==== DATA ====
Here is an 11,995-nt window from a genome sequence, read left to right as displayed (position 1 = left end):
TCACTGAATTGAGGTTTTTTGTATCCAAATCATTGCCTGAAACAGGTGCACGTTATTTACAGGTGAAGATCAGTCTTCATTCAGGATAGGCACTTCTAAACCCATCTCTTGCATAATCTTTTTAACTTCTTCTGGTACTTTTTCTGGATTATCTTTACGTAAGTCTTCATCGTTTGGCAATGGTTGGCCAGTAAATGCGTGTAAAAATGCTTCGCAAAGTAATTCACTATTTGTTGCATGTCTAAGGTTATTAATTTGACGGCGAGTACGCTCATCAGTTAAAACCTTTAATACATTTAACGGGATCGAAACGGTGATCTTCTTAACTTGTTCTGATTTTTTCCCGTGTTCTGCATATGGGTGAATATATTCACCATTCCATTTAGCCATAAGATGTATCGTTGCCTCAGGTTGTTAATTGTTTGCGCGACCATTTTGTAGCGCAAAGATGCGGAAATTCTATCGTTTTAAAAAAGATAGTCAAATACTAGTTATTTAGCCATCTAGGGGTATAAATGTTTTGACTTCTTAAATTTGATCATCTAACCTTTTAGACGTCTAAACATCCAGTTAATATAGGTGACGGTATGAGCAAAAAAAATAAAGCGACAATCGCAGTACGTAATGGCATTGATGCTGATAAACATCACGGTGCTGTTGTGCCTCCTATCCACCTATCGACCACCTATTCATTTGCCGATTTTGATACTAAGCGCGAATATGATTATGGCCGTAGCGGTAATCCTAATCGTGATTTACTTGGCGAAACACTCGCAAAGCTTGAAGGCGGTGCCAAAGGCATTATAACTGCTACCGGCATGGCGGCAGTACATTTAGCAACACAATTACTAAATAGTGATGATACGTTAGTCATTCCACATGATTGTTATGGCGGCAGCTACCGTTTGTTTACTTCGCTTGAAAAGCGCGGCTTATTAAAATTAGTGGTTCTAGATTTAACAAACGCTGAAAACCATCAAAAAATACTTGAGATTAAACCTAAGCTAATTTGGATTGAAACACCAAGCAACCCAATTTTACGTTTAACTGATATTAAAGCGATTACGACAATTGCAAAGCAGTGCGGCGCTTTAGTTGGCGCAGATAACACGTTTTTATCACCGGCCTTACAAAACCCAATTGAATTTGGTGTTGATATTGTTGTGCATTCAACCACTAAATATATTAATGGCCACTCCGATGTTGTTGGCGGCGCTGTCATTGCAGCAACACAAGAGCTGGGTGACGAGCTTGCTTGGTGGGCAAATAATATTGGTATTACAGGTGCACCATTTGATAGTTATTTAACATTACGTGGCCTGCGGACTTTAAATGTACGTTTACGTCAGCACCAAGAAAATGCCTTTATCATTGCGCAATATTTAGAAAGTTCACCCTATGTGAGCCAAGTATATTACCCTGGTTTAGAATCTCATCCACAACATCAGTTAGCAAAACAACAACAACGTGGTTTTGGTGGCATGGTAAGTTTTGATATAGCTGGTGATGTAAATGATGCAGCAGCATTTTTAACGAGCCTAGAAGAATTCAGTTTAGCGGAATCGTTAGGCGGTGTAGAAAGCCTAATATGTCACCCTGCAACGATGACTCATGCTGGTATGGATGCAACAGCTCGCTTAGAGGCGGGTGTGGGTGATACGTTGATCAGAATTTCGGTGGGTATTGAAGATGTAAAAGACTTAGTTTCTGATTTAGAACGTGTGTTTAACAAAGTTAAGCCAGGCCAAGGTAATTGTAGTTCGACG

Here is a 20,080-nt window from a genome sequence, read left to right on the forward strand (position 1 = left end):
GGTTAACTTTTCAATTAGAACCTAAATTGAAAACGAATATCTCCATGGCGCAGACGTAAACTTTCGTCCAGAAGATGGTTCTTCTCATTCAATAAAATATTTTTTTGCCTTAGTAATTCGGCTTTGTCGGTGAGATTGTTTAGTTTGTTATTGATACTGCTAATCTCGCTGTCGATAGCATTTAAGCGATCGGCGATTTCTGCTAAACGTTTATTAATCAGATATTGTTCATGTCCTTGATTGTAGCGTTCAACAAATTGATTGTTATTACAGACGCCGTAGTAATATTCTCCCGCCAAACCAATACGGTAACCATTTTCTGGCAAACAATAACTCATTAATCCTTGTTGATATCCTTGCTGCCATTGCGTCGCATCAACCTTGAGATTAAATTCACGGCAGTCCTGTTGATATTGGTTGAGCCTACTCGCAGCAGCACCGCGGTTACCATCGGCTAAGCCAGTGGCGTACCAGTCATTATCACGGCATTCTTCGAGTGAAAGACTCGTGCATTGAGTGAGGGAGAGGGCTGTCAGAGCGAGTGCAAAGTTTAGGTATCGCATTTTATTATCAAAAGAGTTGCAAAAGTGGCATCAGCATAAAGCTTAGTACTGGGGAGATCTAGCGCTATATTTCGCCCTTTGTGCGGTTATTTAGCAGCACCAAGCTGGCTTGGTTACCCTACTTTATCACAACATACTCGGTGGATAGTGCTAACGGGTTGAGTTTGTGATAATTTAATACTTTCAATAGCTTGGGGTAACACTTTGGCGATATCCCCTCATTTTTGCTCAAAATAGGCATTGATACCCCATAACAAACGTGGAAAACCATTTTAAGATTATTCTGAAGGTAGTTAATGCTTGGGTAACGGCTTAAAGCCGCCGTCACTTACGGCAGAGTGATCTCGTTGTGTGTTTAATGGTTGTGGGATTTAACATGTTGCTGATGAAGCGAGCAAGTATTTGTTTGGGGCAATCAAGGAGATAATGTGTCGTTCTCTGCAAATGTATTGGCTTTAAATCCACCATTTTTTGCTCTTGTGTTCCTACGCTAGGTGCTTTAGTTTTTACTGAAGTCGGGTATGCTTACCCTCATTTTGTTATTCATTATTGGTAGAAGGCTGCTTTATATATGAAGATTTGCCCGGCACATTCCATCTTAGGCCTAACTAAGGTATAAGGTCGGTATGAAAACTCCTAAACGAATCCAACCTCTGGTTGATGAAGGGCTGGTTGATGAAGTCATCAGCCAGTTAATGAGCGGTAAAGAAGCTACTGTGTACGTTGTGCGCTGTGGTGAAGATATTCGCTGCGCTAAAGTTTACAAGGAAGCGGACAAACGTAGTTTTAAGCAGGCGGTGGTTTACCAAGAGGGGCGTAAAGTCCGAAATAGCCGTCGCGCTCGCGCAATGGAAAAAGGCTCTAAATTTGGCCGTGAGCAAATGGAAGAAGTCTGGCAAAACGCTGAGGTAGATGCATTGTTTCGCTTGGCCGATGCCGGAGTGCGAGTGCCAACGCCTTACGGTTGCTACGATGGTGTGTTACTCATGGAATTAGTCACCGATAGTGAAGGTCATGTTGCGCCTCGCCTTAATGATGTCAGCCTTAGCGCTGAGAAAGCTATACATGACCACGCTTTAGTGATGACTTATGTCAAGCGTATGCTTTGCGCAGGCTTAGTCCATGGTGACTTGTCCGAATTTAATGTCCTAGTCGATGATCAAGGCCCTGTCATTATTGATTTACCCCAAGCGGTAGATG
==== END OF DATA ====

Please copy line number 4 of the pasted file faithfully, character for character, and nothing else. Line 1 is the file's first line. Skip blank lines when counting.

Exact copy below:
GGTTAACTTTTCAATTAGAACCTAAATTGAAAACGAATATCTCCATGGCGCAGACGTAAACTTTCGTCCAGAAGATGGTTCTTCTCATTCAATAAAATATTTTTTTGCCTTAGTAATTCGGCTTTGTCGGTGAGATTGTTTAGTTTGTTATTGATACTGCTAATCTCGCTGTCGATAGCATTTAAGCGATCGGCGATTTCTGCTAAACGTTTATTAATCAGATATTGTTCATGTCCTTGATTGTAGCGTTCAACAAATTGATTGTTATTACAGACGCCGTAGTAATATTCTCCCGCCAAACCAATACGGTAACCATTTTCTGGCAAACAATAACTCATTAATCCTTGTTGATATCCTTGCTGCCATTGCGTCGCATCAACCTTGAGATTAAATTCACGGCAGTCCTGTTGATATTGGTTGAGCCTACTCGCAGCAGCACCGCGGTTACCATCGGCTAAGCCAGTGGCGTACCAGTCATTATCACGGCATTCTTCGAGTGAAAGACTCGTGCATTGAGTGAGGGAGAGGGCTGTCAGAGCGAGTGCAAAGTTTAGGTATCGCATTTTATTATCAAAAGAGTTGCAAAAGTGGCATCAGCATAAAGCTTAGTACTGGGGAGATCTAGCGCTATATTTCGCCCTTTGTGCGGTTATTTAGCAGCACCAAGCTGGCTTGGTTACCCTACTTTATCACAACATACTCGGTGGATAGTGCTAACGGGTTGAGTTTGTGATAATTTAATACTTTCAATAGCTTGGGGTAACACTTTGGCGATATCCCCTCATTTTTGCTCAAAATAGGCATTGATACCCCATAACAAACGTGGAAAACCATTTTAAGATTATTCTGAAGGTAGTTAATGCTTGGGTAACGGCTTAAAGCCGCCGTCACTTACGGCAGAGTGATCTCGTTGTGTGTTTAATGGTTGTGGGATTTAACATGTTGCTGATGAAGCGAGCAAGTATTTGTTTGGGGCAATCAAGGAGATAATGTGTCGTTCTCTGCAAATGTATTGGCTTTAAATCCACCATTTTTTGCTCTTGTGTTCCTACGCTAGGTGCTTTAGTTTTTACTGAAGTCGGGTATGCTTACCCTCATTTTGTTATTCATTATTGGTAGAAGGCTGCTTTATATATGAAGATTTGCCCGGCACATTCCATCTTAGGCCTAACTAAGGTATAAGGTCGGTATGAAAACTCCTAAACGAATCCAACCTCTGGTTGATGAAGGGCTGGTTGATGAAGTCATCAGCCAGTTAATGAGCGGTAAAGAAGCTACTGTGTACGTTGTGCGCTGTGGTGAAGATATTCGCTGCGCTAAAGTTTACAAGGAAGCGGACAAACGTAGTTTTAAGCAGGCGGTGGTTTACCAAGAGGGGCGTAAAGTCCGAAATAGCCGTCGCGCTCGCGCAATGGAAAAAGGCTCTAAATTTGGCCGTGAGCAAATGGAAGAAGTCTGGCAAAACGCTGAGGTAGATGCATTGTTTCGCTTGGCCGATGCCGGAGTGCGAGTGCCAACGCCTTACGGTTGCTACGATGGTGTGTTACTCATGGAATTAGTCACCGATAGTGAAGGTCATGTTGCGCCTCGCCTTAATGATGTCAGCCTTAGCGCTGAGAAAGCTATACATGACCACGCTTTAGTGATGACTTATGTCAAGCGTATGCTTTGCGCAGGCTTAGTCCATGGTGACTTGTCCGAATTTAATGTCCTAGTCGATGATCAAGGCCCTGTCATTATTGATTTACCCCAAGCGGTAGATG